Apartment complex getting makeover

August 13, 2010 8:30:48 PM PDT
It is known as one of the most dangerous places in Houston, from rundown apartment complexes to high crime. Many people have fled the area near Desoto and Antoine, tired of the blight; but now, a new initiative fueled by the power of people is working to bring the area back to life.

The sound of construction is something Cynsquinthia Hooks doesn't mind hearing out her apartment door.

"Everybody deserves to live in a safe place," she said.

The lifelong resident of the Antoine Corridor says she has seen the neighborhood go through drastic changes.

"After years have went by and went by, it just deteriorated," Hooks said.

And she says it got worse following Hurricane Katrina when the area was overwhelmed with evacuees.

"I have grandkids that I do not let come outside because of the activity that goes on," Hooks said.

Street after street, there are scenes of countless crimes. There's Desoto Street, where apartments look like a war zone, and at Sunforest Drive, the site of the 2008 murder of Houston Police Officer Timothy Abernathy.

But Hollyview, the place Hooks calls home, is being stripped down to sheet rock.

"Crime will absolutely cause a neighborhood to deteriorate," said Tom Miller, the apartment complex's new owner.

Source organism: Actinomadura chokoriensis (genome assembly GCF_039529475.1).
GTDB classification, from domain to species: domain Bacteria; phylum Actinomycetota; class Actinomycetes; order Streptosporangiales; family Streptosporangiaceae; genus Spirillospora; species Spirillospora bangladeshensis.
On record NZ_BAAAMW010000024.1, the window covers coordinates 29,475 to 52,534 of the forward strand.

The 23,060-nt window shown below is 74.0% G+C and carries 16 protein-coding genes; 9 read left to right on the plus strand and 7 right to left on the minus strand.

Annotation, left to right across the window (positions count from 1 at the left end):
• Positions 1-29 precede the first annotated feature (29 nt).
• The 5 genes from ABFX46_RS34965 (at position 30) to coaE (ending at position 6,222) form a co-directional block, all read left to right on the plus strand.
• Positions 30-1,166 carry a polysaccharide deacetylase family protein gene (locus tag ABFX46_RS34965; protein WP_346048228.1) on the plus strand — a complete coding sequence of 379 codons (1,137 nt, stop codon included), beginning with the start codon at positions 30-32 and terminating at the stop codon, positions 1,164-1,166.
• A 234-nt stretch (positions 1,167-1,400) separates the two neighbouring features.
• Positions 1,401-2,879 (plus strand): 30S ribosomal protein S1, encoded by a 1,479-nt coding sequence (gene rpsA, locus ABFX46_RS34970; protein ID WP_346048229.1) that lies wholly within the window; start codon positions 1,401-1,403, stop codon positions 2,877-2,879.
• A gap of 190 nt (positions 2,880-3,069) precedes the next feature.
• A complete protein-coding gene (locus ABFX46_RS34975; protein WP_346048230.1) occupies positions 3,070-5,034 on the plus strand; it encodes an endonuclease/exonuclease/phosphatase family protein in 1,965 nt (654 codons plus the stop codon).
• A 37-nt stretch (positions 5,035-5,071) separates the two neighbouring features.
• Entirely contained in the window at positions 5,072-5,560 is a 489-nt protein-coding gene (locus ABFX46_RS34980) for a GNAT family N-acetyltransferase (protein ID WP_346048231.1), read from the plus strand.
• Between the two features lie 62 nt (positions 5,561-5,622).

Miller says the renovation is part of a community development block grant -- 328 units, $8 million.

"These buildings have now been shut down, and we are in the process of rebuilding and trying to create a community that was better than before," Miller said.

While one bad building can bring an entire community down, those involved in this project hope the same can be said for something positive; by redoing a dilapidated building, it can create a ripple effect through the entire community.

But it's not just about hammers and nails.

Miller says community building expands beyond the fences of his complex, from employment to redeveloping families.

That's where Willie Fleming with Community of Faith Church says the church comes in.

"We still have a lot of other diseases that we would like to see go away, and we believe the opportunity to do that is through education and enrichment programs," Fleming said.

And schools like Dominion Academy are having a positive impact on young minds like student Darius Musa.

"Mr. Fleming really encouraged me and believed in me that I could do it, and all I needed to do is believe in myself," Musa said.

Hooks says she has noticed more police and church members getting involved and a community sticking together.

"It takes more than one person; we can't do it by ourself," Hooks said.

And as life is turning around here, there may soon come a day it's safe for her grandkids to come outside too.

"Let other apartment complexes see what we are doing in the community over here in Hollyview, and once they see what we are doing here, they can't help but come aboard," Hooks said.

The owner of the Hollyview Apartments expects the renovations to be complete next month. A second complex, Sterling Grove, has also been awarded a grant.


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